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Latin America Kavitha Dispatch

What's This Oil Doing in My Lake?!?

A local showing Kavitha around the rainforest
Caption
As I started to write about in my last update ("Deep in the Rainforest"), the largest tropical rainforest left in North America is in grave danger of destruction. Although this region has been declared the Mayan Biosphere Reserve, it is not completely protected. The government of Guatemala can administer concessions to groups who want to use the forest for other reasons. These concessions can be a good thing in some cases.

For example, the communities that have been living off products and medicines from the forest for generations can obtain concessions from the government to harvest from a certain area of the forest over a 40-year period. Non-governmental groups will teach locals how to sustainably harvest resources like chicle, allspice, and decorative ferns. Training the local people will provide assurance that these forms of income will remain for future generations. The communities that live in the Mayan Biosphere, like the one I visited in Uaxactun, have been living here for thousands of years. They have a great respect for the forest that has provided for them all these years, and realize the importance of protecting it.

Unfortunately the locals are not the only ones who have been receiving the concessions. The front pages of many Guatemalan newspapers these days, the government has also made some concessions to foreign oil companies to drill in this incredibly fragile ecosystem. Union Pacific from the United States and the Perez Company from Argentina have plans to move forward and drill for oil in Uaxactun and nearby Carmelita. Meanwhile, the Basic Company who owns Texaco, has plans to drill in the Laguna del Tigre area of the biosphere, an area which comprises the largest wetland ecosystem left in North America.

These concessions given by the Guatemalan government have resulted in a large-scale international protest from concerned individuals and groups surprised by the government's actions. There are two separate divisions that grant the concessions for use within the biosphere, one in charge of renewable resources like the ones the indigenous peoples extract, and the other in charge of non-renewable resources like oil. They do not realize that these two resources are not completely unrelated.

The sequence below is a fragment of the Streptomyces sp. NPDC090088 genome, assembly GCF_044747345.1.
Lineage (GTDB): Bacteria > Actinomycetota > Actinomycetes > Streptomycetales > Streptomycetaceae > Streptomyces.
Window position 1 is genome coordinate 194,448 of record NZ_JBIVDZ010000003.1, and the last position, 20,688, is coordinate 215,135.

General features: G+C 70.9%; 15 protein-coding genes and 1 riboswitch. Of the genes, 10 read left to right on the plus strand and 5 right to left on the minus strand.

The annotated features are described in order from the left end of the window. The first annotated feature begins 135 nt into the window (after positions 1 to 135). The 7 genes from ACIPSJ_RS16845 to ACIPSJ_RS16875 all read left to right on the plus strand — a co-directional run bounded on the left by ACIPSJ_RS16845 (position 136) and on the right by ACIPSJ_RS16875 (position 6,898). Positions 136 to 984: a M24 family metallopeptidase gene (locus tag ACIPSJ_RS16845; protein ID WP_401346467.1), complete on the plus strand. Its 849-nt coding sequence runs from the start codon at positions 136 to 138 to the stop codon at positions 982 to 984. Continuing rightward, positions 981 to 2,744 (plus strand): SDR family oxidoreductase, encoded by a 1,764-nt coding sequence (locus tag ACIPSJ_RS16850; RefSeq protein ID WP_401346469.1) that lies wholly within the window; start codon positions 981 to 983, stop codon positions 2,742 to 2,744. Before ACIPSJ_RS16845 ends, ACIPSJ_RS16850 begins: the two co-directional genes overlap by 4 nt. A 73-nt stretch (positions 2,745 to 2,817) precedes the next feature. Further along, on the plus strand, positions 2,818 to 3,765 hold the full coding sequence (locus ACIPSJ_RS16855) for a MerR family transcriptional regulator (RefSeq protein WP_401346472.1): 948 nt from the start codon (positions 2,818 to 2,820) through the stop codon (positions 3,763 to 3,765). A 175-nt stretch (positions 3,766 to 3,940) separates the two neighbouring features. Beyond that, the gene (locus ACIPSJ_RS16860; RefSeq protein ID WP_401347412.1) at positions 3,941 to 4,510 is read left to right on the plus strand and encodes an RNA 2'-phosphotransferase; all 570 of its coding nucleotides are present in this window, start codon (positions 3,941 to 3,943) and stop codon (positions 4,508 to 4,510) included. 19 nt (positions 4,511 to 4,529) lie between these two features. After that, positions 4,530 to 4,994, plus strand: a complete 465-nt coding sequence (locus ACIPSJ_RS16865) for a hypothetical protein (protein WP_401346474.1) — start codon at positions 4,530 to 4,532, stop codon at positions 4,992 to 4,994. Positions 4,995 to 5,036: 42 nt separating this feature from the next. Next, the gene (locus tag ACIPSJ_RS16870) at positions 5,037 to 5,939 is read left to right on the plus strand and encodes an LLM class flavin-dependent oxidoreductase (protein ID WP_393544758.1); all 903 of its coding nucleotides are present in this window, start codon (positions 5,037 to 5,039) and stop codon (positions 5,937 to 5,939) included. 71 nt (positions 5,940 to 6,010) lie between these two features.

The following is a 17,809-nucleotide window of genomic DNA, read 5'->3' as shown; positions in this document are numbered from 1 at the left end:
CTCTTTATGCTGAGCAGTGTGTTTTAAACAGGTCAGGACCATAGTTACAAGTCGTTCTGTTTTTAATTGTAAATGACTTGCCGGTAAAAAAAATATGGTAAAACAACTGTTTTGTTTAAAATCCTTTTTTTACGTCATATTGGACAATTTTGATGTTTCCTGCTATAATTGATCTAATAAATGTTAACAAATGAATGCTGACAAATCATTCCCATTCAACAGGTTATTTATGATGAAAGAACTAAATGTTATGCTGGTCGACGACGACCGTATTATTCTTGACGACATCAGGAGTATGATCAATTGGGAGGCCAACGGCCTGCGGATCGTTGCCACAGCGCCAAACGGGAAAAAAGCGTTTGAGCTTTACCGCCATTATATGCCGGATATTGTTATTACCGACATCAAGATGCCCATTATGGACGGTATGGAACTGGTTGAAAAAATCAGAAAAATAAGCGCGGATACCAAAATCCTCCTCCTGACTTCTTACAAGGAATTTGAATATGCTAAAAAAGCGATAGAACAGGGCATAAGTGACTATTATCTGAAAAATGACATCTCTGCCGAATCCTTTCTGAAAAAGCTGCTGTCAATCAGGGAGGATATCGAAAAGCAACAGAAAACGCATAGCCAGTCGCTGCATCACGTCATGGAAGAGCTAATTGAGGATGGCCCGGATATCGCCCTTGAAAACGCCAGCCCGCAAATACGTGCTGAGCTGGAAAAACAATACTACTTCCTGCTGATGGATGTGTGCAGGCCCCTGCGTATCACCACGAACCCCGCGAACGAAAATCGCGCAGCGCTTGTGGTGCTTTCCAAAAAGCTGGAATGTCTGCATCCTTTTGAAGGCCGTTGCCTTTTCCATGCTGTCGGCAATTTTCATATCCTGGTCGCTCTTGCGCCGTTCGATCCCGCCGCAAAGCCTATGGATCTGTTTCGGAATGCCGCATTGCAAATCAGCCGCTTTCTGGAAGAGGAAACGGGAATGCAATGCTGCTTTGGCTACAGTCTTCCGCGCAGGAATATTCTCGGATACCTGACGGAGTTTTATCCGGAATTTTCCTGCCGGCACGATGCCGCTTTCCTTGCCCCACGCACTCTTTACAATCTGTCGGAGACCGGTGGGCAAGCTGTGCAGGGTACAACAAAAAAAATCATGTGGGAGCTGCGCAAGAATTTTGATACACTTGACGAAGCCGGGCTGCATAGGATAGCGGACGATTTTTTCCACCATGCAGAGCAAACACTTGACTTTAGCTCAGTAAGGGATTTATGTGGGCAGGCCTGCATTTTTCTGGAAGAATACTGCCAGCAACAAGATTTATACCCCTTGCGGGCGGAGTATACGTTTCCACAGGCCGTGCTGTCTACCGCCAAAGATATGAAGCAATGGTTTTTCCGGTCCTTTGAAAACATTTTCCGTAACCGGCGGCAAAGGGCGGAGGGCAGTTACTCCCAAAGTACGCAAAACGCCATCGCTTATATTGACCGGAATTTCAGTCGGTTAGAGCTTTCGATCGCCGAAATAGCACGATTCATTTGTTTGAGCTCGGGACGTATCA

Kavitha and Manuel chilling lakeside
Caption
"The government thinks they can grant concessions to the oil companies without interfering with the forest or the locals way of life," explains Hilda Rivera from the Frontier Agriculture Program. "They claim that the oil is beneath the ground and won't affect the activities above the ground." Of course, this is not true, and a large-scale oil operation would pollute the waters, require forest land to be cleared, and would force locals to move to find new homes.

"Yes, it is a tragedy, because it will destroy our forest" said Miguel as I met him on the path in Uaxactun, walking to harvest some bamboo from the forest. "Nothing the people who live here say can stop it, the government won't listen to us."

You can help to try to stop the destruction of this forest and the displacement of these communities. Join an international letter-writing campaign to the president of Guatemala in protest of the oil company concessions in the Mayan Biosphere. Individuals from all over the world, including people who work for Oilwatch, Greenpeace Spain, the Environment Foundation Sri Lanka, the Green Party of Europe and the Rainforest Network of the U.S., have been writing about the importance of protecting this fragile rainforest. The local people only ask to live without threats to their health and their traditional way of life. Please help this important cause by letting the president know how you feel. Check out the sample letter in the Making a Difference section for good ideas to include in a letter to Mr. Alvaro Arzú, the President of Guatemala.

Kavitha
 

Abeja - Why Do People Know What They Know
Team - The Miseducation of Latin America
Shawn - Environmental Devastation: Who's to Blame and How Can We Stop It?
Kevin - Watch out World!
Kevin - Watch out World! (kids version)
Shawn - A History of Terror in Santiago Atitlan
Make a Difference!
Monica - Greetings

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